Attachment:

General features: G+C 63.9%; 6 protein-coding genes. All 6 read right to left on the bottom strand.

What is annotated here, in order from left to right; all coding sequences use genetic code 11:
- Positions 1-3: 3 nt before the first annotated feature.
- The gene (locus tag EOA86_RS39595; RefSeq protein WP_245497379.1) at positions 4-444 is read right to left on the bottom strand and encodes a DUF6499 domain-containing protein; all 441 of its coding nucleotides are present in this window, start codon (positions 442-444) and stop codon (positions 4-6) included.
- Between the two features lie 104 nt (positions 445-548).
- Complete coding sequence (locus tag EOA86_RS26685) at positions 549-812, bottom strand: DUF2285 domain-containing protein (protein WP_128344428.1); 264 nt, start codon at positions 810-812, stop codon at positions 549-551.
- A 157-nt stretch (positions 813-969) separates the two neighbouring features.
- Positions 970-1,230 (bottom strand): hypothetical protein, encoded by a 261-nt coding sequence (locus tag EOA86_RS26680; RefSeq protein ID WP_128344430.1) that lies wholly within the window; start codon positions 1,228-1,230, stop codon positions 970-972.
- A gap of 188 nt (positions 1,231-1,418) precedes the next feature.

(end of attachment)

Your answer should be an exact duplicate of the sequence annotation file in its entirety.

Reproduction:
General features: G+C 63.9%; 6 protein-coding genes. All 6 read right to left on the bottom strand.

What is annotated here, in order from left to right; all coding sequences use genetic code 11:
- Positions 1-3: 3 nt before the first annotated feature.
- The gene (locus tag EOA86_RS39595; RefSeq protein WP_245497379.1) at positions 4-444 is read right to left on the bottom strand and encodes a DUF6499 domain-containing protein; all 441 of its coding nucleotides are present in this window, start codon (positions 442-444) and stop codon (positions 4-6) included.
- Between the two features lie 104 nt (positions 445-548).
- Complete coding sequence (locus tag EOA86_RS26685) at positions 549-812, bottom strand: DUF2285 domain-containing protein (protein WP_128344428.1); 264 nt, start codon at positions 810-812, stop codon at positions 549-551.
- A 157-nt stretch (positions 813-969) separates the two neighbouring features.
- Positions 970-1,230 (bottom strand): hypothetical protein, encoded by a 261-nt coding sequence (locus tag EOA86_RS26680; RefSeq protein ID WP_128344430.1) that lies wholly within the window; start codon positions 1,228-1,230, stop codon positions 970-972.
- A gap of 188 nt (positions 1,231-1,418) precedes the next feature.